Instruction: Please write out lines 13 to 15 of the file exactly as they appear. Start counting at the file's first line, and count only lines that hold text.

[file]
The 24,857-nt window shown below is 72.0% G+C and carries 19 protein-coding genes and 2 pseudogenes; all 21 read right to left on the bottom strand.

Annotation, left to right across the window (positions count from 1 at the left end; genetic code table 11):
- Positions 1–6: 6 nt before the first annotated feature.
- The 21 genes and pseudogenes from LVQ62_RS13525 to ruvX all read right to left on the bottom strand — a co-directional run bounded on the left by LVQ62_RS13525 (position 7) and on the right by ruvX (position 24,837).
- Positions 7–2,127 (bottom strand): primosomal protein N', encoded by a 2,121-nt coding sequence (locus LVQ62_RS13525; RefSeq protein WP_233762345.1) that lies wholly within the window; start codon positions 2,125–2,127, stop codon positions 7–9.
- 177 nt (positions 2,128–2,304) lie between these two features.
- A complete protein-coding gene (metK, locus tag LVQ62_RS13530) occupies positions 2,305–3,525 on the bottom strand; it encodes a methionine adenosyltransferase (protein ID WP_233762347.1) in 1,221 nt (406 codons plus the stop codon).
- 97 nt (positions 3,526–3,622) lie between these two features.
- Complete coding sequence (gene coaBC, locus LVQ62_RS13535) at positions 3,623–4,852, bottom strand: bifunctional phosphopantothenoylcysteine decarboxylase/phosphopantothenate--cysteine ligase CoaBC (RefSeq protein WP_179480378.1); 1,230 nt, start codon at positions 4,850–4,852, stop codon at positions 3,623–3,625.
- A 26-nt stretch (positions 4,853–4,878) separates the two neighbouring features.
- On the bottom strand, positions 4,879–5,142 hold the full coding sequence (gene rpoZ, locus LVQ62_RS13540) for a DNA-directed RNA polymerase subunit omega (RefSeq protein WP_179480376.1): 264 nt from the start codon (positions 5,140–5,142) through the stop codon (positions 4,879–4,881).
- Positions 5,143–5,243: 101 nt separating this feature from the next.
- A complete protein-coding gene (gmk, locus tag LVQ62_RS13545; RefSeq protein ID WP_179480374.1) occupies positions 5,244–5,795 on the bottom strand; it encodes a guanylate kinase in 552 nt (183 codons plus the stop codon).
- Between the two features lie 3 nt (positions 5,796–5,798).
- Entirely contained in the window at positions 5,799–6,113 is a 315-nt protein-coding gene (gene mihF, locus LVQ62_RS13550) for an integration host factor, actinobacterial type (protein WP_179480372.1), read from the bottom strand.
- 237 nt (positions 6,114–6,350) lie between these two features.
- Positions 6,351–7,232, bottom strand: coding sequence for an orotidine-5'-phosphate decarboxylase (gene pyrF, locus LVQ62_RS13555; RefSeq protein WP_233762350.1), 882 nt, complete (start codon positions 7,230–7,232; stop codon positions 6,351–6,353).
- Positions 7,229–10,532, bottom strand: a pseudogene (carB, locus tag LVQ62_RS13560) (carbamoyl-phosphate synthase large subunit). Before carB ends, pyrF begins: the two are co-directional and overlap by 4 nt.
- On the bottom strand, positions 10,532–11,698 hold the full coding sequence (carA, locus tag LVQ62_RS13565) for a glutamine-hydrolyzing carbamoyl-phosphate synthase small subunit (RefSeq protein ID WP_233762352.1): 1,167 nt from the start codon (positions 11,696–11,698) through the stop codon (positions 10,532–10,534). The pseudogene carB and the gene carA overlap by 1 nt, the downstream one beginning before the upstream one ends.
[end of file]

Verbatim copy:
- A complete protein-coding gene (gmk, locus tag LVQ62_RS13545; RefSeq protein ID WP_179480374.1) occupies positions 5,244–5,795 on the bottom strand; it encodes a guanylate kinase in 552 nt (183 codons plus the stop codon).
- Between the two features lie 3 nt (positions 5,796–5,798).
- Entirely contained in the window at positions 5,799–6,113 is a 315-nt protein-coding gene (gene mihF, locus LVQ62_RS13550) for an integration host factor, actinobacterial type (protein WP_179480372.1), read from the bottom strand.